Employment law in Spain – Employment Contracts

Employment law in Spain – Employment Contracts

Employment law in Spain consists of a comprehensive set of rules that regulate the relationship between employer and employee and are intended to offer significant protection to employees both in their employment relationship as well as in their working conditions. Although the 17 regions within Spain are autonomous communities, employment legislation is governed at a national level. The main piece of employment legislation in Spain is the Estatuto de Los Trabajadores https://www.boe.es/biblioteca_juridica/abrir_pdf.php?id=PUB-DT-2022-139.

This statute deals with many aspects of employment relations, both individually and collectively. This is supported by Royal Decrees, collective bargaining agreements, treaties, employment contracts, and other laws which deal with matters such as social security, health and safety, strikes, and trade unions, which together comprise the institutional framework of employment law in Spain.

Employment Contracts in Spain

In general, employment law in Spain allows for employment contracts to be either written or verbal, however, this does not prevent either party from requesting that the employment relationship be established in writing. In some cases, this freedom of form does not apply as certain types of employment contracts must be in writing, such as temporary employment contracts, part-time contracts, and those relating to special labor relations like lawyers and executives.

Regardless of whether employment contracts in Spain are verbal or in writing, if the duration of employment is greater than four weeks, the employer must provide the employee with certain information in writing within two months of their start date. This includes the following:

  • Identity of the parties to the employment
  • Date of commencement and for temporary contracts, an estimation of the duration
  • Job group or category
  • Work location
  • Base salary and any other compensation or benefits
  • Working hours and schedule
  • Total number of holidays
  • Notice period upon termination of employment contract
  • Applicable collective bargaining agreement

If there are any changes to the above conditions the employee must also be informed in writing.

Employment contracts in Spain are presumed to be for an indefinite time period and are, therefore, open-ended in term unless there is sufficient cause to justify a  fixed or definite term contract. Such causes are prescribed by law and must be real, otherwise, they will be considered fraudulent. Fixed or definite term contracts may only be entered into in certain situations, such as when an employee is temporarily covering for an absent employee, when the job or service is by its nature limited in duration or involves a special labor contract, for example in the case of artists or sportsmen.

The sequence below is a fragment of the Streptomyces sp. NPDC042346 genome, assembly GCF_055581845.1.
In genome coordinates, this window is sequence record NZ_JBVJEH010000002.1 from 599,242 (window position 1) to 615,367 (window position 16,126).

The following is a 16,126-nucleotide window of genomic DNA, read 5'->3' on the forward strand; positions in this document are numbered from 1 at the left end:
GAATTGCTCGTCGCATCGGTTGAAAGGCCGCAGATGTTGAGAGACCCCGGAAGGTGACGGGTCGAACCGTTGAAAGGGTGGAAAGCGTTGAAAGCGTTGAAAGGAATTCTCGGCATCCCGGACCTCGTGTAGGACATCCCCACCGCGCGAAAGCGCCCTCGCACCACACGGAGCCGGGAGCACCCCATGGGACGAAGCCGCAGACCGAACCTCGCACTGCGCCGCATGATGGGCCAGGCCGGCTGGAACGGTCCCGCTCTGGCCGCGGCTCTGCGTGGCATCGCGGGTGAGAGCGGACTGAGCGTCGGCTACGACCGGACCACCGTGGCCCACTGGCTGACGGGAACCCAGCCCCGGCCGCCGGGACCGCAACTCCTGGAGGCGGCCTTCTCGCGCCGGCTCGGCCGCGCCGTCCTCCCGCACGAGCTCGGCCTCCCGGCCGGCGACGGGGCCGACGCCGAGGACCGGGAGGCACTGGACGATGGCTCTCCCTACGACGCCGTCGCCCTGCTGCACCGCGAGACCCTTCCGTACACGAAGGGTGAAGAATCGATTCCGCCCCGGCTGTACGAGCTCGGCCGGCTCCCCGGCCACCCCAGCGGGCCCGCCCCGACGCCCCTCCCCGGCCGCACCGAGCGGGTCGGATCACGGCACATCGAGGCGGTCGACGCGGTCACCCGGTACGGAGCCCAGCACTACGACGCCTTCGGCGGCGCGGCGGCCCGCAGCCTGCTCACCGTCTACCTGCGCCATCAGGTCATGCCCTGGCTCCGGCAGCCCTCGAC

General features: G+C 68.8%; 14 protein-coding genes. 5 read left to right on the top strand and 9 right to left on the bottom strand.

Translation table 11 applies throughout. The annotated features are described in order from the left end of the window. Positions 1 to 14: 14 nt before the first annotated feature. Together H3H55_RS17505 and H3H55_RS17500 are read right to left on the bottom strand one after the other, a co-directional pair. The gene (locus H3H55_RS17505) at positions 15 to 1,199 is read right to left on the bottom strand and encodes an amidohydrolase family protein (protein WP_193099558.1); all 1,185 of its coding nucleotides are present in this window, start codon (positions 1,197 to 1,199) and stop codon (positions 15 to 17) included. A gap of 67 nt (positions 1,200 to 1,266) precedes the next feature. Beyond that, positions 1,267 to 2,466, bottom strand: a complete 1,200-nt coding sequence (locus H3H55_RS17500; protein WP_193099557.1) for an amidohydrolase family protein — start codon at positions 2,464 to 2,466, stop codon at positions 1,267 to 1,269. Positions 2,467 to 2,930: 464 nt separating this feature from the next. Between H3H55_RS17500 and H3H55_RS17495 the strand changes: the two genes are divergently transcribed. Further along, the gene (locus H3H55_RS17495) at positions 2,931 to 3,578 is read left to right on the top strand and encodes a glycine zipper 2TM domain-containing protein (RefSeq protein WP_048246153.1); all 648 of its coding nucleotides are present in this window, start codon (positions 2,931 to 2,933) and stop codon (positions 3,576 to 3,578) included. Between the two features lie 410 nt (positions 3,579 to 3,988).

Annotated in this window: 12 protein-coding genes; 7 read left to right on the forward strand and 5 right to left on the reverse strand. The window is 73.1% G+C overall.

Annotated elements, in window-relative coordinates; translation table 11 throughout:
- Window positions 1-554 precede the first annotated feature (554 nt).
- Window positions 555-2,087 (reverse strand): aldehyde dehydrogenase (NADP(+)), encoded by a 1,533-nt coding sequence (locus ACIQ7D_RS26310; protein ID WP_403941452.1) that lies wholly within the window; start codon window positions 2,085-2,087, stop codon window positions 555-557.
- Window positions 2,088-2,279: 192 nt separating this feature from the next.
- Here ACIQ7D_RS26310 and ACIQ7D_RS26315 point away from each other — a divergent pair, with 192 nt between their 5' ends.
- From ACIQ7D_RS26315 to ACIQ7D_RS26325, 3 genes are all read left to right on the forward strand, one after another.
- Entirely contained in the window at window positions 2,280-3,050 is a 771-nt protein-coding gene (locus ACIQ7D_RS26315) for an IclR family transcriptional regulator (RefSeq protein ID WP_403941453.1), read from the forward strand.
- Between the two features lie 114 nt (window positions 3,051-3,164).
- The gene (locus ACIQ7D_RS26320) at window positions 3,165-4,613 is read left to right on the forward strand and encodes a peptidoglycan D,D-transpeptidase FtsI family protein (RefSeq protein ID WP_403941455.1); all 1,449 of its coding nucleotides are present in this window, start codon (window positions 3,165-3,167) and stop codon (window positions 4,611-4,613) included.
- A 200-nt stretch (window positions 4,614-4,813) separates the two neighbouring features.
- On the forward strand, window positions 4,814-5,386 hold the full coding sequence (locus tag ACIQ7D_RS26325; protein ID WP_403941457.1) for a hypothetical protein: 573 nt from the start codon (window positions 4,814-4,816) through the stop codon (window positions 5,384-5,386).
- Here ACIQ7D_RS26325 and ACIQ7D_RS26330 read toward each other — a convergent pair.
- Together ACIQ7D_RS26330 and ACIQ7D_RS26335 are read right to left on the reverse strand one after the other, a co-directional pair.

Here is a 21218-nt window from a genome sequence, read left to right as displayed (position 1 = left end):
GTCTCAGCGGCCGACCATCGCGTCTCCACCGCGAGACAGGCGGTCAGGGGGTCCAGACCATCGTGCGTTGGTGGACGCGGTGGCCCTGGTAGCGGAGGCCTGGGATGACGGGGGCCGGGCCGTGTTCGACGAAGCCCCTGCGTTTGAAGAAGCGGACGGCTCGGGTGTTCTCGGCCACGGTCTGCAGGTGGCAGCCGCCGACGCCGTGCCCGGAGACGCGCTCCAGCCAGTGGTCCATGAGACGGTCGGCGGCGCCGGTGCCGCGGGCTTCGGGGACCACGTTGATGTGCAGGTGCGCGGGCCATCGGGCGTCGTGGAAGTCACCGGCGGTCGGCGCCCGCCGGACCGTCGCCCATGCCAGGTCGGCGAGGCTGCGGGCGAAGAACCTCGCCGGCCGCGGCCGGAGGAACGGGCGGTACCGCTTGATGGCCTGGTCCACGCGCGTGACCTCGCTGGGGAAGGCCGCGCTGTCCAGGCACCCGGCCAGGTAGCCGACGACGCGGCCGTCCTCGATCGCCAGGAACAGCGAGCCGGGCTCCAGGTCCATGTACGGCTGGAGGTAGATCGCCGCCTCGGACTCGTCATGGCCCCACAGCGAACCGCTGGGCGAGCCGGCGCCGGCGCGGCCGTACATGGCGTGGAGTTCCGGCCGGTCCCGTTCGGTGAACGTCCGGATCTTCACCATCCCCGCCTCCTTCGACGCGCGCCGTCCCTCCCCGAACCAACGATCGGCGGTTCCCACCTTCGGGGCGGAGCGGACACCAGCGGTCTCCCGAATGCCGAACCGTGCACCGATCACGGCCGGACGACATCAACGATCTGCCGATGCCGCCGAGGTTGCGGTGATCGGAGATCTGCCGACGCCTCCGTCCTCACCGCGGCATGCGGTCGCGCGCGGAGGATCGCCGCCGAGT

What are the main differences between indefinite term and temporary employment contracts in Spain?

The open-ended (indefinite-term) contract in Spain include:

  • The ability to use this contract type for part time or full time work for any length of time
  • Clear guidelines for the probationary period (max. 6 months)

Fixed-term (temporary) contract in Spain:

  • Can only be used on clear temporary grounds such a production circumstances or replacement of an employee
  • Can only be implemented for a maximum of 6 months – 1 year, depending on circumstances
  • Limit the probationary period of 20% of the contract duration
  • Require minimal notice period required for employees to resign
  • Cannot be easily terminated before the end of the contract

For more information about Contracts of Employment in Spain visit: https://administracion.gob.es/pag_Home/en/Tu-espacio-europeo/derechos-obligaciones/ciudadanos/trabajo-jubilacion/condiciones-trabajo/contratos-salario.html

For details of the new employment law reforms in Spain under the Royal Decree-law 32/2021, of 28 December 2021, visit: https://www.cliffordchance.com/content/dam/cliffordchance/briefings/2022/01/202201-nrl-en.pdf

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